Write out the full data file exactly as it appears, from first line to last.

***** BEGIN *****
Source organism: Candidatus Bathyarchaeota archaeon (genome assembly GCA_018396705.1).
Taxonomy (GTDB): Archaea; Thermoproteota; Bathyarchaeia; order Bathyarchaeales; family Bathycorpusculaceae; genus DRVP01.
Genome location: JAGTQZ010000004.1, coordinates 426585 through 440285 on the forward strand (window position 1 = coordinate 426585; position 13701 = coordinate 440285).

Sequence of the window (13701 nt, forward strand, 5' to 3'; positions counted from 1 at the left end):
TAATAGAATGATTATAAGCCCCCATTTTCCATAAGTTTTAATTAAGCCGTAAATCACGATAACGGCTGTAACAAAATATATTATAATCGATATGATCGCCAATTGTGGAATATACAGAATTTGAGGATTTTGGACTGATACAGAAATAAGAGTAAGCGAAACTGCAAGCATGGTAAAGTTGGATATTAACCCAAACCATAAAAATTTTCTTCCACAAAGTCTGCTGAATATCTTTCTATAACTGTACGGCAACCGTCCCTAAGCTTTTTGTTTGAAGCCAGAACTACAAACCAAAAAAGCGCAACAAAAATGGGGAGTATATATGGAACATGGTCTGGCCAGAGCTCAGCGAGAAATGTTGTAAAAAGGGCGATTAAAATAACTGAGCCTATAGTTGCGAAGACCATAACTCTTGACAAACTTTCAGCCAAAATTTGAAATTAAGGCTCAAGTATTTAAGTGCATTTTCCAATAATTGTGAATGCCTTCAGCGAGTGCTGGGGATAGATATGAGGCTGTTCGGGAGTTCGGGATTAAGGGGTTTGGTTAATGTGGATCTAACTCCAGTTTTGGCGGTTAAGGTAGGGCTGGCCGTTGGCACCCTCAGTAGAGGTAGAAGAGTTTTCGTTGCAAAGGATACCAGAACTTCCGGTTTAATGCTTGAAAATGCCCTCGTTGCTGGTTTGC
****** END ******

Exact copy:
Source organism: Candidatus Bathyarchaeota archaeon (genome assembly GCA_018396705.1).
Taxonomy (GTDB): Archaea; Thermoproteota; Bathyarchaeia; order Bathyarchaeales; family Bathycorpusculaceae; genus DRVP01.
Genome location: JAGTQZ010000004.1, coordinates 426585 through 440285 on the forward strand (window position 1 = coordinate 426585; position 13701 = coordinate 440285).

Sequence of the window (13701 nt, forward strand, 5' to 3'; positions counted from 1 at the left end):
TAATAGAATGATTATAAGCCCCCATTTTCCATAAGTTTTAATTAAGCCGTAAATCACGATAACGGCTGTAACAAAATATATTATAATCGATATGATCGCCAATTGTGGAATATACAGAATTTGAGGATTTTGGACTGATACAGAAATAAGAGTAAGCGAAACTGCAAGCATGGTAAAGTTGGATATTAACCCAAACCATAAAAATTTTCTTCCACAAAGTCTGCTGAATATCTTTCTATAACTGTACGGCAACCGTCCCTAAGCTTTTTGTTTGAAGCCAGAACTACAAACCAAAAAAGCGCAACAAAAATGGGGAGTATATATGGAACATGGTCTGGCCAGAGCTCAGCGAGAAATGTTGTAAAAAGGGCGATTAAAATAACTGAGCCTATAGTTGCGAAGACCATAACTCTTGACAAACTTTCAGCCAAAATTTGAAATTAAGGCTCAAGTATTTAAGTGCATTTTCCAATAATTGTGAATGCCTTCAGCGAGTGCTGGGGATAGATATGAGGCTGTTCGGGAGTTCGGGATTAAGGGGTTTGGTTAATGTGGATCTAACTCCAGTTTTGGCGGTTAAGGTAGGGCTGGCCGTTGGCACCCTCAGTAGAGGTAGAAGAGTTTTCGTTGCAAAGGATACCAGAACTTCCGGTTTAATGCTTGAAAATGCCCTCGTTGCTGGTTTGC